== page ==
A local man has reacted to the reactions stimulated by a Spoof story he may or may not have written about the recent proliferation of stories being published in The Spoof that are about a Man doing things.
The man, 47, who lives in the middle of nowhere, reacted yesterday.
"Far be it from me to impugn the artistic, or other, validity of all these stories about a man doing various things", reacted the man, yesterday.
"The story that seems to have provoked all these reactions was itslef (sic) a mere story, a piece of whimsy, not to say a jeu de mots. An improvisation on a theme, such as Cannonball Adderley might have produced on his saxophone, once Miles Davis had finished another of his piercingly melancholy and defiantly self-absorbed trumpet solos.
"For me", the man continued to react, yesterday, shouting his words into the battering November wind, as he gathered firewood from an ever-dwindling stock, "for me, these stories are the work of exponents who are expounding their themes and jousting like the chivalric knights of yesteryear, exercising their abilities in healthy and creative pursuit.
"Or", he added, as the steely welkin heaved and the leafless sycamores wrestled with the hurling and horrible airs, "or, this is how, I feel, it should be."
"With particular respect to the story about stories about men doing things that has provoked all these reactions", the man addended, the knuckles of his frozen hands white as he clenched and gripped the firewood (it cannot be established with any authority whether he clenched and gripped as an expression of passion, or whether it was merely an effort to hold on to the wet logs), "with particular respect to the story about stories about men doing things that has provoked all these reactions, I can do no more than comment upon it. I did not write it. I have never written a story, much less one about stories about men doing things.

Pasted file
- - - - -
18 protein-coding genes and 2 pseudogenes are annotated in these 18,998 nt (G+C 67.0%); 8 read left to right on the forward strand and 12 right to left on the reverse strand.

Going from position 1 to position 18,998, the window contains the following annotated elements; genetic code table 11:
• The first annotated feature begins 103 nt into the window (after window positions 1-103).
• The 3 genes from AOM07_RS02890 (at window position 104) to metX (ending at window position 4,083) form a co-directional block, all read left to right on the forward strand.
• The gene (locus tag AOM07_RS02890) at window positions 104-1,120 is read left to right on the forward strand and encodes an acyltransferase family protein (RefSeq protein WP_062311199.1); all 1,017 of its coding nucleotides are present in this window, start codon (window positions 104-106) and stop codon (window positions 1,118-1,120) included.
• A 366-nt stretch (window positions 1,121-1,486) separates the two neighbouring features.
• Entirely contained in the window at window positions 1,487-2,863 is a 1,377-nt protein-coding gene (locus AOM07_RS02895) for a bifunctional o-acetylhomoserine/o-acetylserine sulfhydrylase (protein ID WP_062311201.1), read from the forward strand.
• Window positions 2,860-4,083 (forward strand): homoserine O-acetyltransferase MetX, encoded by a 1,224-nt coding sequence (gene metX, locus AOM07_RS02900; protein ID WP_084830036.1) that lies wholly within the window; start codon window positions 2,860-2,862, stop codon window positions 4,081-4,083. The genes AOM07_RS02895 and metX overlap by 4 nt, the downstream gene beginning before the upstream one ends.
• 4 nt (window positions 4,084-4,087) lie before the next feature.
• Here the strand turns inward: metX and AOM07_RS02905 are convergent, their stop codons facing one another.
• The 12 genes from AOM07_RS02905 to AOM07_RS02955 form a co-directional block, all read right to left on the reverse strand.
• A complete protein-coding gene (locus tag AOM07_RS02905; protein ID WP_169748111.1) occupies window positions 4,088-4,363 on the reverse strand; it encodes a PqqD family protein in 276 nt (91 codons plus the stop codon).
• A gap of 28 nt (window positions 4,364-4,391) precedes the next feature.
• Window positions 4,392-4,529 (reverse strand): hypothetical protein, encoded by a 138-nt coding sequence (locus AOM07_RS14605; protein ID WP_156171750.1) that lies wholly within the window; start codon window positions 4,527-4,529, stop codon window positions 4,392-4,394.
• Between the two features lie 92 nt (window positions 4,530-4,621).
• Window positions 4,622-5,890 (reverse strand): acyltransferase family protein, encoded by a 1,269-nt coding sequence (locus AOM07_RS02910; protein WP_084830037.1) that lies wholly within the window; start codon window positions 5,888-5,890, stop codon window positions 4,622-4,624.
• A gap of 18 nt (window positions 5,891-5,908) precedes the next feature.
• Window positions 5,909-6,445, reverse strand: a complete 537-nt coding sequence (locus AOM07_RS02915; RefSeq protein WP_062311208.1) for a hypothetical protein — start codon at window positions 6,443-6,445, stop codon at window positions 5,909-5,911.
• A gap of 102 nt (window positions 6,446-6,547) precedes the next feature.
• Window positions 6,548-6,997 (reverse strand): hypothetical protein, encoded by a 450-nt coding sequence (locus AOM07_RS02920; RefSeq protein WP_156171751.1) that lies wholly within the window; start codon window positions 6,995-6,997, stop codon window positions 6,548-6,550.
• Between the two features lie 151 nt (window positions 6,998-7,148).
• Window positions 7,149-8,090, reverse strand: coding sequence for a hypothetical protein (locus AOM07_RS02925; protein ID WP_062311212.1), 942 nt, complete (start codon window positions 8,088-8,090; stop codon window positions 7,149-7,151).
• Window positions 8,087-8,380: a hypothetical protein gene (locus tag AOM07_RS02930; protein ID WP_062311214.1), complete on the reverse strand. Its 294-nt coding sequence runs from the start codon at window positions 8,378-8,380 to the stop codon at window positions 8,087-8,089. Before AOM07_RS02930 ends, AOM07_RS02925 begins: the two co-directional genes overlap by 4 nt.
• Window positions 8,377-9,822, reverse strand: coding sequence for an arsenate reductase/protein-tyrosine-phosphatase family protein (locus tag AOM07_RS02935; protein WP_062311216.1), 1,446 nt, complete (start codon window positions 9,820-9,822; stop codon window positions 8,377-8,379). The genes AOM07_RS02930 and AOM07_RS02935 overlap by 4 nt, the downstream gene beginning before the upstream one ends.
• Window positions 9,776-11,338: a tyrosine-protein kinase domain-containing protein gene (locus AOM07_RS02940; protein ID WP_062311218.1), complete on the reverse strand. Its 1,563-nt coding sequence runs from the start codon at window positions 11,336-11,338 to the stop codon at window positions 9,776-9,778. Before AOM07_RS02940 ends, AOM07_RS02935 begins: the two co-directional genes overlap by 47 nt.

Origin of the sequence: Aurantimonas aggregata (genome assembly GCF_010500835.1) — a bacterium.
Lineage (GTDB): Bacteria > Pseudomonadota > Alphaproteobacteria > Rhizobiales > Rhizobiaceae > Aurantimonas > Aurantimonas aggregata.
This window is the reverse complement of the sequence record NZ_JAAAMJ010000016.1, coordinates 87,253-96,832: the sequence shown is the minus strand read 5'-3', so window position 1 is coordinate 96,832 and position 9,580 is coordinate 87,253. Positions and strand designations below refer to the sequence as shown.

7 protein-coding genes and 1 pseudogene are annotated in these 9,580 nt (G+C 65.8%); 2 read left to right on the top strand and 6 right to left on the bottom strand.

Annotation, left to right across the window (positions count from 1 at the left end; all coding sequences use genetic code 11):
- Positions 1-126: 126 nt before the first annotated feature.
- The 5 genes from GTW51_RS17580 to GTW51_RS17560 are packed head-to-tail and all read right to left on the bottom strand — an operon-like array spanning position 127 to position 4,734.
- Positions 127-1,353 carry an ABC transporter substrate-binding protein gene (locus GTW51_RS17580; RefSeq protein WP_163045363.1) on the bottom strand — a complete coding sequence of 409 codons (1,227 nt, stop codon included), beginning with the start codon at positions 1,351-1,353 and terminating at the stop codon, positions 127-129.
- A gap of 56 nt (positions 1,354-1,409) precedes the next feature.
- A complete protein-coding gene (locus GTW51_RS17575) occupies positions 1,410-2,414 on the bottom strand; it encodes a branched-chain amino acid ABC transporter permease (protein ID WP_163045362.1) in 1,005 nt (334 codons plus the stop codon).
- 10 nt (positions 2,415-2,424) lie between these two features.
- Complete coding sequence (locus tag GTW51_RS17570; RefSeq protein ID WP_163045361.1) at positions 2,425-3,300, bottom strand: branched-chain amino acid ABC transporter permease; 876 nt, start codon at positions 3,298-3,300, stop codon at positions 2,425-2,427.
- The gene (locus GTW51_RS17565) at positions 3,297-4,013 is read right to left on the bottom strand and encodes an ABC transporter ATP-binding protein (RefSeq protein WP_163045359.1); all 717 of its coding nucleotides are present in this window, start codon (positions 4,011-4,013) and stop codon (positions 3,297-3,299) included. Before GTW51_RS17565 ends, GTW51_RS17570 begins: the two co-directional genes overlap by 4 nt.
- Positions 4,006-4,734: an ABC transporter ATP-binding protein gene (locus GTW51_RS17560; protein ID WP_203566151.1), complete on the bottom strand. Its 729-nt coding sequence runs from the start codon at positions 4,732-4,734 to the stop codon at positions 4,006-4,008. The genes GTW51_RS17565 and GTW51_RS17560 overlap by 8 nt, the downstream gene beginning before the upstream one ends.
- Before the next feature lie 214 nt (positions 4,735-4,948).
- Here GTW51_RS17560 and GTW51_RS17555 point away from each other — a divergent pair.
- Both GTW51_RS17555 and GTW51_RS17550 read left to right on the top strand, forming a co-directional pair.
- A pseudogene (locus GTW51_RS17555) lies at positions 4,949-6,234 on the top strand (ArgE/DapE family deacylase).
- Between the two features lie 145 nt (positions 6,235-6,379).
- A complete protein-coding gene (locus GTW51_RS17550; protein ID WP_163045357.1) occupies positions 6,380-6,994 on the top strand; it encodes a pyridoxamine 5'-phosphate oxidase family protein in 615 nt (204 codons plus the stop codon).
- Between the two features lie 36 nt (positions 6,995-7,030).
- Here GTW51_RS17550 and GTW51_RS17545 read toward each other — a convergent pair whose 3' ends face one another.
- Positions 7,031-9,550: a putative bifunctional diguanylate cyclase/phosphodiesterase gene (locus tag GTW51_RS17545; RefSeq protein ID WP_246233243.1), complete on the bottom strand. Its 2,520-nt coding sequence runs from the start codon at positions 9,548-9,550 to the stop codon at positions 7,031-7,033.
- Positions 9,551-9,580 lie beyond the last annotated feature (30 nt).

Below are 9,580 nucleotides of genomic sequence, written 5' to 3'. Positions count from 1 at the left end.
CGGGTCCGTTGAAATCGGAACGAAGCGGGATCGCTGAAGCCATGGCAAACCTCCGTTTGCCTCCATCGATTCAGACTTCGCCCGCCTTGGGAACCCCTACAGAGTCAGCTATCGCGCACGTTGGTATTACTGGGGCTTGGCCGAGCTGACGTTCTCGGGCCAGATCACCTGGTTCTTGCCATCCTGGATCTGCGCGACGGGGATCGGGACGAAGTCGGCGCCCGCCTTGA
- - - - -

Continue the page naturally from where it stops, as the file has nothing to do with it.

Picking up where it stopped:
"I am a mere character in another story which is about reactions to reactions to a story about stories about men doing things.
"How can I, as it were, fight my way out of this meta-fictional existence in order to be able to lay claim to such a thing as writing a story in what might be termed a real world?
"I lay no claims to anything", the man concluded his rather lengthy addendum, taking off his filthy boots before entering the tiny hugger-mugger cottage on the edge of a vast and seemingly endless moor.
"I am not real, though I do exist. How can I lay any claim, or propound any dogma, or pass judgement on what might signify, or be insignificant, when I am myslef (sic) a mere figment, or wavelet in the heaving main of the human imagination. Let the imagination play on, I say, and pish! to those who would try to stay or freeze the roiling waves and take anything literally."
The man may have added the words in the above final paragraph, and they would have made a nice conclusion to his ultimately futile reaction, but we cannot be certain, such was the din of the gale that rived the bleak landscape. The man was gone. He had taken refuge from the moor and the storm. Indeed, all life seemed to have fled that blasted place.
As must we, whoever, or whatever, we are or are imagined to be.